Drums played aloud outdoors in a land officiated by bells and chimes becomes for the allegorical imagination shorthand for assertion of religious difference, assertion of an alternative path to ekstasis or peak-experience. Language is already present in nature’s abstraction of itself through song. Rhythm and bass evoke embodiment, as melody and tone evoke transcendence. Neon flashes hover as after-images against the backs of my eyelids. Overhead I spy a woodpecker — a Northern Flicker, perhaps. Moments later, a plane with red wings. The Deep Listening Band adds to, overlays atop the experience a work recorded in Oregon’s Fort Warden Cistern called “The Ready Made Boomerang.”
The sound’s vastness inevitably suggests mystery. Remind others of this. Echo it. Alter aural perspective. Induce awe through cavernous resonance.
Compose mildly, humbly, yells a voice from ahead on the line. We of the chain gang. Every breath a guess, a near fumble. Conversations, dialogues, words assembled from channel-surfing, dial-turning snippets of televisions and talking radios. It’s as if the larynx, a highly sensitive vibrational surface, were suddenly set aquiver, collaboratively operated by self and other, floating among oceans of sound. Songs for breakfast, songs for lunch. Rapid montage sequences flit past. Like horseshoe crabs, we possess receptors useful for sensing changes in moonlight. I imagine a fictional universe, perhaps I’m programmed to do so, I’m not going to delve into agency, will, all that David Copperfield kind of crap. Rice Krispies crackle loudly as the childhood self leans his ear to a bowl of cereal. The inner voice speeds up, acquires greater proficiency. “My environment,” I tell myself, “has been carefully designed to draw me to this state of mind.”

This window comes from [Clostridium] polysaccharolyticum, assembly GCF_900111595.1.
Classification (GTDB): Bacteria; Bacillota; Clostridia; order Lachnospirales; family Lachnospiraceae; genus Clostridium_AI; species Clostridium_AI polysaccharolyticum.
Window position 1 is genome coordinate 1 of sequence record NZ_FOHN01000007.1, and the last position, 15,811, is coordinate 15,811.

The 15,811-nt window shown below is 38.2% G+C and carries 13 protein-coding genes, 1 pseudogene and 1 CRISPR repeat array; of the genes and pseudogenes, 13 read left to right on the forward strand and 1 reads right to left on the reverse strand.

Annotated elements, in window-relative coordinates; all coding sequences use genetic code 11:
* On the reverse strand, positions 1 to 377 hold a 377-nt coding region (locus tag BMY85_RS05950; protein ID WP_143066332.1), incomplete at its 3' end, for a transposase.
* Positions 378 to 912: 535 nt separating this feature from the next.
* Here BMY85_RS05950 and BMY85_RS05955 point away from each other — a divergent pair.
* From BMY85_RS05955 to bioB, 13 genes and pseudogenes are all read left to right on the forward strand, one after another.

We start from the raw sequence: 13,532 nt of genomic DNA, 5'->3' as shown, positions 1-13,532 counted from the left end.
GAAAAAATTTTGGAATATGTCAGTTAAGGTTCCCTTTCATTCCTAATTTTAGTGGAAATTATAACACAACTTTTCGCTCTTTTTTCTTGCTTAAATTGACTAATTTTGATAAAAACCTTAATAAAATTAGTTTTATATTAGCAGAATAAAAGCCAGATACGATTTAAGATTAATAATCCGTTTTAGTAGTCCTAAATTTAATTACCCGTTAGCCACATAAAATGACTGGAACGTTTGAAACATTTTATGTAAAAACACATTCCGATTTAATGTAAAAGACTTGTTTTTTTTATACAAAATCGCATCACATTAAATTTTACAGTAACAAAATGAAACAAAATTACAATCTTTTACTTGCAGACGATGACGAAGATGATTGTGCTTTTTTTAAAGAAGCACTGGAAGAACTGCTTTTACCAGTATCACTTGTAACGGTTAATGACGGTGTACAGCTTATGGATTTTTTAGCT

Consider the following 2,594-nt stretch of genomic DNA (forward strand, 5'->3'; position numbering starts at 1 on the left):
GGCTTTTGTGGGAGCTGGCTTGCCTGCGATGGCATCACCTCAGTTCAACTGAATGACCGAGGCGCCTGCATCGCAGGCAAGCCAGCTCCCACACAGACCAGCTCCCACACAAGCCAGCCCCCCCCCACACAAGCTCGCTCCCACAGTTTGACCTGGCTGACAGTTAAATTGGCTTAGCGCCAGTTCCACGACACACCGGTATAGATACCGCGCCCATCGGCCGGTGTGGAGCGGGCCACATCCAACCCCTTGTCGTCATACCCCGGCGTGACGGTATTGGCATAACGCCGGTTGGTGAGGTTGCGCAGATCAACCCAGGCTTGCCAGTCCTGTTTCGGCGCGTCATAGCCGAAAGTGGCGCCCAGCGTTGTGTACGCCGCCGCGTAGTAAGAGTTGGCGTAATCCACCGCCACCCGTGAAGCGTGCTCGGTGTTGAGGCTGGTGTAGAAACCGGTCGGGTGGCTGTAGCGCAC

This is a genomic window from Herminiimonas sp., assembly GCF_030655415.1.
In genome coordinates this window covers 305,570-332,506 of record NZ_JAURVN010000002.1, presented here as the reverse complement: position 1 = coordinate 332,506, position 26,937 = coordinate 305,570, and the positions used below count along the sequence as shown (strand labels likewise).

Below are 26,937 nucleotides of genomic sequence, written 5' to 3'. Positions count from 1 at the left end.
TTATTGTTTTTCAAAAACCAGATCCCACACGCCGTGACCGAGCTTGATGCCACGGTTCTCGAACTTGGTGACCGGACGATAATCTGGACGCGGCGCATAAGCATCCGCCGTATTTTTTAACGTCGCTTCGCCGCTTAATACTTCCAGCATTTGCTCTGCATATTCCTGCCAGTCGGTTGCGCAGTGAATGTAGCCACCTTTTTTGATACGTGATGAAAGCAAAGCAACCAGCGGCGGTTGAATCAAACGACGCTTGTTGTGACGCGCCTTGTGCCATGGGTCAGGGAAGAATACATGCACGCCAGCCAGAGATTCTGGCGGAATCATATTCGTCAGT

I’m galloping along, clearing error code 4s, reminiscing about the past, contemplating workload, when out of nowhere bursts the opening notes to Lloyd Clifton Miller’s “Gol-e Gandom,” followed by a sequence of environmental sound: dog, blender, bird, down the block a team working at a downed tree with a chainsaw. “Jump to, take action!” And I’m up and about, anticipating future events. A muting occurs. Unscripted passage of time. In a moment of calm, I lose myself in flight between subjectively distinct galaxies. I advance in brief increments through Ursula K. Le Guin’s The Lathe of Heaven, savoring each moment. The psychological establishment, like any establishment, corrupted by the Judeo-Christian Capitalist West’s False-Enlightenment Prometheanism, collapses into the state evoked by Sun Ra & His Arkestra’s “Lanquidity.”
Relax, drift free of the value-form, I tell myself. The reverb on my voice leads me into a trance. My face struggles to match my mood.